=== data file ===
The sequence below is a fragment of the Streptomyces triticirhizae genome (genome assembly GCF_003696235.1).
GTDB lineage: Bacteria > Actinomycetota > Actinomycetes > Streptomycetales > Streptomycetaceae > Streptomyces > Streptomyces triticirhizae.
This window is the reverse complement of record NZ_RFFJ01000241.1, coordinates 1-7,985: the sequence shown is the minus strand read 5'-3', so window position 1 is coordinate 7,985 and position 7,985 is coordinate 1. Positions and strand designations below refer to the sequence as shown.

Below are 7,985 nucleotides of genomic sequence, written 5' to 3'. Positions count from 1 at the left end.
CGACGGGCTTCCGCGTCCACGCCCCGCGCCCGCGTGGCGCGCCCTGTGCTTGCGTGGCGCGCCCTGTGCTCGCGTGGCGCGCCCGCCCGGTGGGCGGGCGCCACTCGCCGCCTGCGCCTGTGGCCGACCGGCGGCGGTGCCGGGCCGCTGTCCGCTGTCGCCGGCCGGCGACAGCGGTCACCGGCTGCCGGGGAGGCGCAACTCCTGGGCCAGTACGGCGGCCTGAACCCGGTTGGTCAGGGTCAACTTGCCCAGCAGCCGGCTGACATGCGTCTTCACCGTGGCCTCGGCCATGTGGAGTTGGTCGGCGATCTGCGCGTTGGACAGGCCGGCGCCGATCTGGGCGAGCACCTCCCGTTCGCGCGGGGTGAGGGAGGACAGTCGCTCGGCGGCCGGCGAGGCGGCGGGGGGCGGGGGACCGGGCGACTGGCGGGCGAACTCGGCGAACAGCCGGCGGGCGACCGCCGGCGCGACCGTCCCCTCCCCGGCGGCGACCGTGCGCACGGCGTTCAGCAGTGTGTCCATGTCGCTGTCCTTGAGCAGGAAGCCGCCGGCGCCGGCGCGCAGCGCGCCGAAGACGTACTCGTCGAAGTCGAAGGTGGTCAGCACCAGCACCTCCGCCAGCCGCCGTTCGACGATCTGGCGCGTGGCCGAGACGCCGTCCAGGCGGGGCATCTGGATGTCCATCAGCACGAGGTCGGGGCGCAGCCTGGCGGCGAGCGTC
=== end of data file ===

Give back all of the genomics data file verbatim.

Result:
The sequence below is a fragment of the Streptomyces triticirhizae genome (genome assembly GCF_003696235.1).
GTDB lineage: Bacteria > Actinomycetota > Actinomycetes > Streptomycetales > Streptomycetaceae > Streptomyces > Streptomyces triticirhizae.
This window is the reverse complement of record NZ_RFFJ01000241.1, coordinates 1-7,985: the sequence shown is the minus strand read 5'-3', so window position 1 is coordinate 7,985 and position 7,985 is coordinate 1. Positions and strand designations below refer to the sequence as shown.

Below are 7,985 nucleotides of genomic sequence, written 5' to 3'. Positions count from 1 at the left end.
CGACGGGCTTCCGCGTCCACGCCCCGCGCCCGCGTGGCGCGCCCTGTGCTTGCGTGGCGCGCCCTGTGCTCGCGTGGCGCGCCCGCCCGGTGGGCGGGCGCCACTCGCCGCCTGCGCCTGTGGCCGACCGGCGGCGGTGCCGGGCCGCTGTCCGCTGTCGCCGGCCGGCGACAGCGGTCACCGGCTGCCGGGGAGGCGCAACTCCTGGGCCAGTACGGCGGCCTGAACCCGGTTGGTCAGGGTCAACTTGCCCAGCAGCCGGCTGACATGCGTCTTCACCGTGGCCTCGGCCATGTGGAGTTGGTCGGCGATCTGCGCGTTGGACAGGCCGGCGCCGATCTGGGCGAGCACCTCCCGTTCGCGCGGGGTGAGGGAGGACAGTCGCTCGGCGGCCGGCGAGGCGGCGGGGGGCGGGGGACCGGGCGACTGGCGGGCGAACTCGGCGAACAGCCGGCGGGCGACCGCCGGCGCGACCGTCCCCTCCCCGGCGGCGACCGTGCGCACGGCGTTCAGCAGTGTGTCCATGTCGCTGTCCTTGAGCAGGAAGCCGCCGGCGCCGGCGCGCAGCGCGCCGAAGACGTACTCGTCGAAGTCGAAGGTGGTCAGCACCAGCACCTCCGCCAGCCGCCGTTCGACGATCTGGCGCGTGGCCGAGACGCCGTCCAGGCGGGGCATCTGGATGTCCATCAGCACGAGGTCGGGGCGCAGCCTGGCGGCGAGCGTC